Teaching kids to care for animals

By Jacqueline Harding. Learning to care for animals provides an invaluable experience for your child.

Child with dog near face

Introduction

The lure of all things cute and fluffy - irresistible to most children and many adults!

The really great thing is that if a child learns to care for animals and treat them with kindness, they can transfer their experience to humans - and foster a sense of empathy, understanding and respect for both their peers and adults.

But how can you provide your child with this valuable experience without having to go down the route of actually owning a pet?

How CBeebies can help

To understand that feathery and furry creatures are not toys offers the young child quite a challenge in terms of a leap in understanding.

The animal kingdom needs careful handling. Children learn by watching others. If you have a pet or you have friends or neighbours with a friendly pet, you could introduce your child to the animal and show them how to gently approach and touch/stroke the creature.

Talk about how characters in various CBeebies shows handle and care for animals - a good example is Auntie Mabel and her canine companion Pippin in Come Outside. The programme shows how loving and rewarding our relationships with animals can be.

And it's doesn't have to be all about the cute and fluffy. Demonstrate a respect and interest in all kinds of creatures - whether it's a wriggly worm, a slimy slug or a pretty butterfly. Your child could watch some Green Balloon Club clips featuring all types of creatures by clicking on the Watch & Listen section on the CBeebies website.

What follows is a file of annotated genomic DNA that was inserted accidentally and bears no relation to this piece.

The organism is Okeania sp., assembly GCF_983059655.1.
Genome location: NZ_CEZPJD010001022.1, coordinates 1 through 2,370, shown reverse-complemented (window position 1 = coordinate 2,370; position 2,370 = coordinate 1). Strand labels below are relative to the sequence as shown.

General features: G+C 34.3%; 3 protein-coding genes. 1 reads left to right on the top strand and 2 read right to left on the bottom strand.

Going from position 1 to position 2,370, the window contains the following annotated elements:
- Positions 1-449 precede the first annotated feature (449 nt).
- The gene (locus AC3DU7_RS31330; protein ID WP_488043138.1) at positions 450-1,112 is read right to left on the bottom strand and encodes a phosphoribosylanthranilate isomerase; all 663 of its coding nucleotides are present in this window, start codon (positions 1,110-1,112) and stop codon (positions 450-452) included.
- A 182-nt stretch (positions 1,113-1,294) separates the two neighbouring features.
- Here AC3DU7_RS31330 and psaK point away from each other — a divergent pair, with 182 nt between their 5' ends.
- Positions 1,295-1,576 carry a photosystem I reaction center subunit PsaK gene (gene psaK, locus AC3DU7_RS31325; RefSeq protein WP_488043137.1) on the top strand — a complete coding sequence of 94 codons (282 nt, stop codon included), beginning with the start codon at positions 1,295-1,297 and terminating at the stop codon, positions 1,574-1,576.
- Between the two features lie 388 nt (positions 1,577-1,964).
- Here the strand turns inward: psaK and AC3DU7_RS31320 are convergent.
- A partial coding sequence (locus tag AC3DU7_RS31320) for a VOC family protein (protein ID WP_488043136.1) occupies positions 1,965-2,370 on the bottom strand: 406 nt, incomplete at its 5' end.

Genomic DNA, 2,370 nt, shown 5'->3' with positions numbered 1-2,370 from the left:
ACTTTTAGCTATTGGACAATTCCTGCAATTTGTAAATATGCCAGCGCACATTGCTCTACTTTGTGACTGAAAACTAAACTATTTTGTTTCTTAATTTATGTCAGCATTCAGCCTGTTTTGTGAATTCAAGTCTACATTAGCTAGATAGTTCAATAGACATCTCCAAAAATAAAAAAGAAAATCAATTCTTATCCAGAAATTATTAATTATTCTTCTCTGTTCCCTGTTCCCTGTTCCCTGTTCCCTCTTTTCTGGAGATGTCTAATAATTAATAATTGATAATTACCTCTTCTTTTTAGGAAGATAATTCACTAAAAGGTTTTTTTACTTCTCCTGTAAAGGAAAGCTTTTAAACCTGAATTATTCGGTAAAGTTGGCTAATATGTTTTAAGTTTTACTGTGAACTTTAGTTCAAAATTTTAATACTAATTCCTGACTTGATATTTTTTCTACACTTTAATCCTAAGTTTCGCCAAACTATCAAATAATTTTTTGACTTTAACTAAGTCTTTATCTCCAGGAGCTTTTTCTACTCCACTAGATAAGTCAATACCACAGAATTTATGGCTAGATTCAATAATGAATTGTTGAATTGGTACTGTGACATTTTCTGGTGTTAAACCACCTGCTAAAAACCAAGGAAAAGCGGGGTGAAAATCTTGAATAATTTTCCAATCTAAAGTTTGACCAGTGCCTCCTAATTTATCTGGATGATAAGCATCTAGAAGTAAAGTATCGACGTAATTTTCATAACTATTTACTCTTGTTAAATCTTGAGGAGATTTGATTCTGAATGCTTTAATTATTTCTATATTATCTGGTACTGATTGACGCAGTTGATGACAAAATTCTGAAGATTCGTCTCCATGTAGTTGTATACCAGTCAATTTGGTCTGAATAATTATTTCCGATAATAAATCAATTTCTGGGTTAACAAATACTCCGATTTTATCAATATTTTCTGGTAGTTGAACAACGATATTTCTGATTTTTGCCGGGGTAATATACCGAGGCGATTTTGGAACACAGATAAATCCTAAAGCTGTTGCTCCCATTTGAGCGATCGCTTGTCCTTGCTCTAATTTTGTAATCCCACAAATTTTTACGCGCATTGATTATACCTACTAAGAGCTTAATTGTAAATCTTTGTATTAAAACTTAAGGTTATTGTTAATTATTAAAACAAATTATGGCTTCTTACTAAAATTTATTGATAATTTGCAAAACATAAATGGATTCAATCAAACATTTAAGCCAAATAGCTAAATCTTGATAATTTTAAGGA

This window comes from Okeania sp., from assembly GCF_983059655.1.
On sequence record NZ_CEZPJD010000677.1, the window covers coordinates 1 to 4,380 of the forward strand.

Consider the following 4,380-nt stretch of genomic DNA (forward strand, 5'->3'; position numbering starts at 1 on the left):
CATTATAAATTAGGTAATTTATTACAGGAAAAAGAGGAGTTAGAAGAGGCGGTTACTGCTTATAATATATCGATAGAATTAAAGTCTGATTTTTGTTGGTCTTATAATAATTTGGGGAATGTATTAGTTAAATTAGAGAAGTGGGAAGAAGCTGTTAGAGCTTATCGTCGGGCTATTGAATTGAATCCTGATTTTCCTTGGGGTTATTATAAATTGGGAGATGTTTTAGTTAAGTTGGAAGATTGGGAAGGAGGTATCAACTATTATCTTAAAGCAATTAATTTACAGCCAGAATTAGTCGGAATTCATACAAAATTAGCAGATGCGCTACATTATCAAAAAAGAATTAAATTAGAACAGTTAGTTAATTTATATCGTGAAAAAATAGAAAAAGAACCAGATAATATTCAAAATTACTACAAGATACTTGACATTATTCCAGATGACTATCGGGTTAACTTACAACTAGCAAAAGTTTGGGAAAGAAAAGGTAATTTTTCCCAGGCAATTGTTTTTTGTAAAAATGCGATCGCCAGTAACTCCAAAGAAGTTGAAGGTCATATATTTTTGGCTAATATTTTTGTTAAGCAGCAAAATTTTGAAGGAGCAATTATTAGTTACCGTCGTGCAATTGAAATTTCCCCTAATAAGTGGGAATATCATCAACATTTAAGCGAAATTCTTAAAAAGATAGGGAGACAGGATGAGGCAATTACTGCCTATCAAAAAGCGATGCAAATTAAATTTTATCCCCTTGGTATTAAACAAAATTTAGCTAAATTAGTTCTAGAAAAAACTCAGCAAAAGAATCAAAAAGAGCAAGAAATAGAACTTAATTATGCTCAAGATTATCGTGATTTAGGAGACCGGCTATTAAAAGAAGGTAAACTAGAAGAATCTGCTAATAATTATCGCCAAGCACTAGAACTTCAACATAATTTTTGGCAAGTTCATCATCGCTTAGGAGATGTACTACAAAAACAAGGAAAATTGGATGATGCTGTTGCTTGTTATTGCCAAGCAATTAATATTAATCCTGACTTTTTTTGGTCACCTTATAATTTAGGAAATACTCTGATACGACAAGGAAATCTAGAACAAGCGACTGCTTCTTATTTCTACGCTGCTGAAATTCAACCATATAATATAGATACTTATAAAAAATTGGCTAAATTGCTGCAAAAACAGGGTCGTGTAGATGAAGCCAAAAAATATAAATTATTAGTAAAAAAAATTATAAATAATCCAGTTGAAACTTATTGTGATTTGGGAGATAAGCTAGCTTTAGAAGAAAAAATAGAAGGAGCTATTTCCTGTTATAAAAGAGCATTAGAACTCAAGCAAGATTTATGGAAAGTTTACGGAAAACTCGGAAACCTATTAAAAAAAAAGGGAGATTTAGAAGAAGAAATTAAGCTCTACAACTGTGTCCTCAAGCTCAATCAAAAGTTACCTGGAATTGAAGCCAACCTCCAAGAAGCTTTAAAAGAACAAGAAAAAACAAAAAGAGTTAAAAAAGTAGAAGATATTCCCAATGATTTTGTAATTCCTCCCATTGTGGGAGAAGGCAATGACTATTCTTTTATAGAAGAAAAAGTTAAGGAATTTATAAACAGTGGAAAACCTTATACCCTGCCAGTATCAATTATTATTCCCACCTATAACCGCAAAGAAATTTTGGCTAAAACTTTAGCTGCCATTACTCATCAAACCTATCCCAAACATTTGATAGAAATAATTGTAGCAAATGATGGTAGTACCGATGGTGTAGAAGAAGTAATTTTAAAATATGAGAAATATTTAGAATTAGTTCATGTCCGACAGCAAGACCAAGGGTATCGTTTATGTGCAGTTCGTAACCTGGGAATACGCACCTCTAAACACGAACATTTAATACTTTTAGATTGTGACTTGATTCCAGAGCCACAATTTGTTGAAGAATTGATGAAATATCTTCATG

How to make a magic moment

Little children tend to have quick, jerky, unpredictable movements which can frighten animals - not a good start for a positive relationship between child and animal!

The best place to first explore the wonders of the animal kingdom is in your back garden or local park where they can see creatures in their natural habitat. Watching beetles, worms, ants and spiders go about their busy lives is fascinating to young children.

Look together under stones and under leaves and talk about how the minibeasts move, what they eat, what they like. Gradually, it will begin to dawn on your child that these active creatures are living.

The 'a-ha' moment of realisation that animals need care, attention and kindness is the moment to cherish. The breakthrough can come when your child strokes the cat with a gentle hand, or lifts the hamster onto her lap - careful not to drop them. It takes time to foster this kind of respect - but it's worth it as all these emotions of tenderness are transferred to the way they interact with other children and adults.

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Top tips

  • Visit a local farm and say hello to all the animals. (Make sure your child washes their hands after touching the animals.)Always ask a pet owner before allowing your child to stroke their pet - better to be safe than sorry.Get a close look at some minibeasts by using a bug box with a magnifying glass lid (releasing the creatures once your child has taken a peep at them).Make your own wormery with a clear plastic bowl filled with earth, earthworms and damp leaves on top. Place black paper around the sides and watch the worms tunnel around.

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